Good Cook: Beverages” book. This incredibly-useful reference was recommended to me by a certain Flighty mixologist and I now heartily recommend it to you, along with this modified recipe:

2 Cups: fresh Melon Seeds
3 Cups: Water, boiling
3/4 Cup: white Sugar
2 Teaspoons: ground Cinnamon (or other spices depending on the Melon used)

Wash the seeds (you can use any variety of melon, from honeydew to cucumber) thoroughly, then grind them fine in a food processor, shells & all. Combine the remaining ingredients in a bowl & stir well. Cover & refrigerate, stirring occasionally, for 12 hrs. Fine-strain through cheesecloth to remove all solids & bottle.
To produce a syrup for cocktails: Omit the sugar from the basic recipe and proceed as directed. Measure the strained liquid and mix in 1.25x this volume of white Sugar. Stir well to mix & bottle.  
Enjoy it in this cocktail (©):

Melón de Rosa
1 oz. white Rum (I like Brugal here)
½ oz. Grappa (Nonino or Nardini are great)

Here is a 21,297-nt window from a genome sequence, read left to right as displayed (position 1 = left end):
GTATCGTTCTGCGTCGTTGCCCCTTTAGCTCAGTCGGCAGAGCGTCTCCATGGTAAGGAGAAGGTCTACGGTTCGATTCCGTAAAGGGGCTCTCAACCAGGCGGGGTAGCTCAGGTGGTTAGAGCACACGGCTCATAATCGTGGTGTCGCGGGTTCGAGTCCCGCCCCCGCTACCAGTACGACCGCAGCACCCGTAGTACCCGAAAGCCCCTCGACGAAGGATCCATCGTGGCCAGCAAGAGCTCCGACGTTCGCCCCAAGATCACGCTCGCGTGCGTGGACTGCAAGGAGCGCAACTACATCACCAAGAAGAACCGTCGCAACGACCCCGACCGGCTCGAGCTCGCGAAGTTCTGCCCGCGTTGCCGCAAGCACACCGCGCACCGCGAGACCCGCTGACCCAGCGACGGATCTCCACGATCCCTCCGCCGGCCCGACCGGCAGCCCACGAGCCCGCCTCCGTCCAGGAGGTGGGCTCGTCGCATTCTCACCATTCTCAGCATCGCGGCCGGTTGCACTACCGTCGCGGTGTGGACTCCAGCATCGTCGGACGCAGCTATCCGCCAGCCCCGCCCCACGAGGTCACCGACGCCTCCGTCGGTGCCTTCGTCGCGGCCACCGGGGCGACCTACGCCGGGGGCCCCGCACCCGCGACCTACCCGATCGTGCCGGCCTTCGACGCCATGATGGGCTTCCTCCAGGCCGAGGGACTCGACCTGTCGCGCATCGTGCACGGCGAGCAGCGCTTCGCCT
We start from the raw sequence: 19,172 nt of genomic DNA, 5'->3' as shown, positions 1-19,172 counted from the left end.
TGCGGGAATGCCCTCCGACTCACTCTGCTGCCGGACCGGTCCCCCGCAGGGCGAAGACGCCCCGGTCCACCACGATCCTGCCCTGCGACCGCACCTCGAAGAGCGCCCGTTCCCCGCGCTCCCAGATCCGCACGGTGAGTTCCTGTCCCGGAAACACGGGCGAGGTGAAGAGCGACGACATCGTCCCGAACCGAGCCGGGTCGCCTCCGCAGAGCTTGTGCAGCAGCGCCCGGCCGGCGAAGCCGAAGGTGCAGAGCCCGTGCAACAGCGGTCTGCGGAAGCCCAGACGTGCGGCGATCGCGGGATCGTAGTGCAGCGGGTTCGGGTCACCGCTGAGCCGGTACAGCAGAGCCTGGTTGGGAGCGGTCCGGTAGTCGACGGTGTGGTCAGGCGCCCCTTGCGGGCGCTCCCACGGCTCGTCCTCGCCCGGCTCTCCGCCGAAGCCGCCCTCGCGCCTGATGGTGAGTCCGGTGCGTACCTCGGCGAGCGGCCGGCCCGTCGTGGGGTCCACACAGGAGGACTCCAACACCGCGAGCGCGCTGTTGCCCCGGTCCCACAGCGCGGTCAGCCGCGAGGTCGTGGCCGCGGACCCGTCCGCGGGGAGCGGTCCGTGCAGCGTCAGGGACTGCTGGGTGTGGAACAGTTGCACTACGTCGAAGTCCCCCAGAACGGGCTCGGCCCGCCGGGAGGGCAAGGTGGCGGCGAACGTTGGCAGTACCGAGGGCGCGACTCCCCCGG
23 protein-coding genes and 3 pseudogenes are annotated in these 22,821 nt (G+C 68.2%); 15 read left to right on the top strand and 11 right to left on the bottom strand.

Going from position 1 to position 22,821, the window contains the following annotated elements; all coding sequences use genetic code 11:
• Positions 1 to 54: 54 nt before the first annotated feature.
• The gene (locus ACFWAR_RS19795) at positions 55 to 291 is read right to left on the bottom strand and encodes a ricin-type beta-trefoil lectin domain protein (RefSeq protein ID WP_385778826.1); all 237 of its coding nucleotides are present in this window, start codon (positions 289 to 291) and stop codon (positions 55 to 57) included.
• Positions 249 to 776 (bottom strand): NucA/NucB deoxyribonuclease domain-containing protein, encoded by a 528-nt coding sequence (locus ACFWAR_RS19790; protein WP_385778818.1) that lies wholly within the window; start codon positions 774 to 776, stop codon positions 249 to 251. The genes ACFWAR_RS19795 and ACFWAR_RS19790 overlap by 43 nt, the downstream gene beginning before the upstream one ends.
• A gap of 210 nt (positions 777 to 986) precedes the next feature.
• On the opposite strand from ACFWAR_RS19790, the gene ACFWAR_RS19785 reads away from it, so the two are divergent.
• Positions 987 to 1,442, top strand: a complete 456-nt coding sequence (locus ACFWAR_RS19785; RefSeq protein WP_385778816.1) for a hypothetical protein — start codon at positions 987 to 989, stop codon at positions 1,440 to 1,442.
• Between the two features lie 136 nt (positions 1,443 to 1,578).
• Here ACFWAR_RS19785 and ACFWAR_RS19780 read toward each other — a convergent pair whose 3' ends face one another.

½ oz. + 1 Teaspoon: Horchata de Melón syrup
½ oz. fresh Watermelon juice
1 dash Angostura bitters
Shake well with ice & strain into a cocktail glass. Garnish with a spear or fan of fresh Melon.

Horchata de Mexico
A riff on the Old World Horchata(s) which often use nuts (such as Almonds or Tigernuts) exclusively, this Mexican adaptation utilizes rice & almonds as its base. I was first introduced to this delightful, if time-consuming, drink by my Oaxacan coworkers in the kitchen of my first food-service job & years later developed it into a cocktail syrup:

5 Cups: Water, boiling
1½ Cups: white Rice, raw
1 Cup: white Sugar